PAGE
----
Mother Earth: Women’s Role in Cacao Agroforestry Decision Process in Coastal Ecuadorwca2014-2209 Trent D. Blare 1,*Pilar Useche 1 1Food and Resource Economcis, University of Florida, Gainesville, United States
Our research examines gender relations in the Ecuadorian cacao sector. We study how the changing cultural norms and legal status in Ecuador impact women’s empowerment in rural communities. Cacao provides a particularly relevant case as it is an important cash crop in the region and has been the focus of development efforts by the Ecuadorian government, nongovernmental organizations, international donor agencies, and environmental advocacy groups. Cacao production is often the only source of cash income for many rural Ecuadorian households and traditionally the domain of men, who are often expected to manage household income and determine the economic activities of the household. Furthermore, cacao is traditionally grown in agroforests that are the last bastions of habitat for many endangered plant and animal species in the heavily deforested Ecuadorian coastal region. Thus, women’s involvement in cacao production would be an important indicator of women’s status in rural Ecuador. However, research is lacking that examines women’s roles in the agricultural decisions.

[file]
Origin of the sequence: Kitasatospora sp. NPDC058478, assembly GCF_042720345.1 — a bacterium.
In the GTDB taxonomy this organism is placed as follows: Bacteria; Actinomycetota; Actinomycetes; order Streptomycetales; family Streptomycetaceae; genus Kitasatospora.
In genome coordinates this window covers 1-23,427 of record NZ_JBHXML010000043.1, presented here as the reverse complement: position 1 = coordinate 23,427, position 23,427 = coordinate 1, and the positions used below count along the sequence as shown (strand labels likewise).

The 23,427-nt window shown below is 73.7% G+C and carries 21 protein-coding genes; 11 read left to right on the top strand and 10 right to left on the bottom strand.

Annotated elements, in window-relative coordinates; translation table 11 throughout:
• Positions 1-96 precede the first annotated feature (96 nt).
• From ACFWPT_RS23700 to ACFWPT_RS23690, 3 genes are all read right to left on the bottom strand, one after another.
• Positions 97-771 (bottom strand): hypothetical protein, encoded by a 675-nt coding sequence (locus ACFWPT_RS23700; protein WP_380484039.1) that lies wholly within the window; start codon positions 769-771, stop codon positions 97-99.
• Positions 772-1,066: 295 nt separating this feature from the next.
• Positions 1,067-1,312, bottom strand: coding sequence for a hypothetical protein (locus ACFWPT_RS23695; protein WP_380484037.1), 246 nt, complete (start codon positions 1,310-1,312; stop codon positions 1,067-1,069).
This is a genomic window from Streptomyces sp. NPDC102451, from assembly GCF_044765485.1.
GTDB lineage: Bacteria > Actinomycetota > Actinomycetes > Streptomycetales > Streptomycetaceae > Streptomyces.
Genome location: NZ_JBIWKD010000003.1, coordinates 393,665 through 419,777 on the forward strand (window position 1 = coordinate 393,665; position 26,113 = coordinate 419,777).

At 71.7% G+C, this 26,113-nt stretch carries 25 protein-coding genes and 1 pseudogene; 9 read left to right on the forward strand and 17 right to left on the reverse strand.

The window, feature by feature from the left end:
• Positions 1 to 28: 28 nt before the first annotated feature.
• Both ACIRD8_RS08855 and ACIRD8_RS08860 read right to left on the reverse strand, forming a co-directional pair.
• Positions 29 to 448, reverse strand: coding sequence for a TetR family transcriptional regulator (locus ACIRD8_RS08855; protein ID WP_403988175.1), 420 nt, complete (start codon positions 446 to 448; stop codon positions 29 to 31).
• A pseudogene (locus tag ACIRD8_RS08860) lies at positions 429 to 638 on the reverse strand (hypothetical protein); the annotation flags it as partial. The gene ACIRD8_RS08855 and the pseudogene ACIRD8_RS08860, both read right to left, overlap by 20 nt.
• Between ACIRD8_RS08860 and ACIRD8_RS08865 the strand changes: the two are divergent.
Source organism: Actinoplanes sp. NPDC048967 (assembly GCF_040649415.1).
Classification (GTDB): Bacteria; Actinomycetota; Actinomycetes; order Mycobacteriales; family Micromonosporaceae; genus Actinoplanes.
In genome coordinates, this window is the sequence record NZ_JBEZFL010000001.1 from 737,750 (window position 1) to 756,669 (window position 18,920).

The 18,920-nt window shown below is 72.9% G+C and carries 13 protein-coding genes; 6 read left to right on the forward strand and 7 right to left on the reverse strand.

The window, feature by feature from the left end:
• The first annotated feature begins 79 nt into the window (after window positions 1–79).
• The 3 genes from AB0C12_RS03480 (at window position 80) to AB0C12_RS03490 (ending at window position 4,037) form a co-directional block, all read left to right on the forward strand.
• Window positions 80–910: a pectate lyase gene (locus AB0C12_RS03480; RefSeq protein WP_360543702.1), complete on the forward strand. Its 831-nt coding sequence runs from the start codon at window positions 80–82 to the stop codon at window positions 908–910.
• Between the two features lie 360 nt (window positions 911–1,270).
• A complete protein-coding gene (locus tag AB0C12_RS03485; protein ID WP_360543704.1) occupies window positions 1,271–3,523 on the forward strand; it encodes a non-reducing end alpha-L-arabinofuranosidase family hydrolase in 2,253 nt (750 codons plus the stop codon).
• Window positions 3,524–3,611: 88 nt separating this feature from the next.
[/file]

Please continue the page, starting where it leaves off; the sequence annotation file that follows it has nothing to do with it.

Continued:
We examined gender roles through 10 focus group meetings and 400 household surveys conducted from February through July 2013. We implemented a choice experiment, which allowed us to determine the differences in women and men’s preference between agroforestry or monoculture cacao production methods. We found distinct differences between men and women in their land use preferences. Women were more likely to prefer agroforestry production methods than men were. They more concerned about food production such as raising plantains, oranges and other fruits than they were about profits. They also were more likely to prefer this production system because of the environmental benefits it provides and the ability to have diversified income sources. The opportunity to obtain bigger yields and larger profits was more important to the male participants than the other environmental and social benefits provided by the agroforestry system.